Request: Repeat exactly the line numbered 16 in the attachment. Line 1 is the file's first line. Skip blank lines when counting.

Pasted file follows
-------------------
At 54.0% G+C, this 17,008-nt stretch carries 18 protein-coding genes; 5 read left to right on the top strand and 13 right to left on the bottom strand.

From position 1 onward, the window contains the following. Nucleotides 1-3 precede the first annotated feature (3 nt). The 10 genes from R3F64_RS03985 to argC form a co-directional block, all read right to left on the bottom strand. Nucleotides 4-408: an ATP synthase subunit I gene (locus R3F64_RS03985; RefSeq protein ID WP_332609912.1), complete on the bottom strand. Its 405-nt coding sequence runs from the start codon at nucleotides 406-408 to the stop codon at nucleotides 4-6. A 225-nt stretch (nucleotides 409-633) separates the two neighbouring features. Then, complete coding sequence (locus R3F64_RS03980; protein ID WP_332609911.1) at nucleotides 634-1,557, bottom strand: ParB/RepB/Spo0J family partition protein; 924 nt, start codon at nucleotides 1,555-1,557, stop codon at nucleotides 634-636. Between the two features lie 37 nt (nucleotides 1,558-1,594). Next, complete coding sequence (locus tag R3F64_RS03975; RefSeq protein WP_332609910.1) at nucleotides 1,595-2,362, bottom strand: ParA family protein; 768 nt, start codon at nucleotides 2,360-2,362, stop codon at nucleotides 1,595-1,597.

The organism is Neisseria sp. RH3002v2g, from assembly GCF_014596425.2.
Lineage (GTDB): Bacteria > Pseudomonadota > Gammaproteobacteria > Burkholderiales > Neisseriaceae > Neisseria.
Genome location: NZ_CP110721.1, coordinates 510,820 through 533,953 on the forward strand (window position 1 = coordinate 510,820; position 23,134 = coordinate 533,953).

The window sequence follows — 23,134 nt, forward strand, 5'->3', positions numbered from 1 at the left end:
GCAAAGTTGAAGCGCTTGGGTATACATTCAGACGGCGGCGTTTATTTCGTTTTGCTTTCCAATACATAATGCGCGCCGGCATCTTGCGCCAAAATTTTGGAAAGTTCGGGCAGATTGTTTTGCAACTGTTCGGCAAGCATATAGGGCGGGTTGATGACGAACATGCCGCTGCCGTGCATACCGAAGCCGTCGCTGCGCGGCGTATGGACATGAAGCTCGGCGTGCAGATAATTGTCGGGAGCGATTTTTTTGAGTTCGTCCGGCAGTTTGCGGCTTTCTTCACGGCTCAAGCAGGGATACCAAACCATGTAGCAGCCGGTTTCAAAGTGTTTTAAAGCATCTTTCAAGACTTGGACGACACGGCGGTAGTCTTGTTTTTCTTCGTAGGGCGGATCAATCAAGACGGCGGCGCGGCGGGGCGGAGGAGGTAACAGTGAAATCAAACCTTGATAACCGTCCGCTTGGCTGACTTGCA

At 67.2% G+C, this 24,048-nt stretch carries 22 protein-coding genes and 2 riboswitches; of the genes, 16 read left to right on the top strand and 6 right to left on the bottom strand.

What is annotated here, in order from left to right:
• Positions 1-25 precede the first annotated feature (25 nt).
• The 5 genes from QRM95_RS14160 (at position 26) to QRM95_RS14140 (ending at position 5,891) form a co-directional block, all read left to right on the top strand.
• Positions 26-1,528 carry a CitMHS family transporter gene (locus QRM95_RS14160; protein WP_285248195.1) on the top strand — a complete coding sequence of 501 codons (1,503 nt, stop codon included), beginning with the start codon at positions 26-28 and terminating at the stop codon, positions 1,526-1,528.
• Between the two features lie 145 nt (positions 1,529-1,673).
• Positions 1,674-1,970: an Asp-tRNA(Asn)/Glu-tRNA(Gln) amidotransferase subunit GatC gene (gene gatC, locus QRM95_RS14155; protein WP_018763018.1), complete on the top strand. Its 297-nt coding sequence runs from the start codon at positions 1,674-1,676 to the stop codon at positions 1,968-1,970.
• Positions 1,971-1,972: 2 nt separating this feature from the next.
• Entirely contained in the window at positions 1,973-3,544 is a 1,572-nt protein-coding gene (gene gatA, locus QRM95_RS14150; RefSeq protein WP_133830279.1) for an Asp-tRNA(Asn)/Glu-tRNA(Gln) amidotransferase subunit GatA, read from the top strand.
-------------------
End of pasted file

• Entirely contained in the window at positions 1,973-3,544 is a 1,572-nt protein-coding gene (gene gatA, locus QRM95_RS14150; RefSeq protein WP_133830279.1) for an Asp-tRNA(Asn)/Glu-tRNA(Gln) amidotransferase subunit GatA, read from the top strand.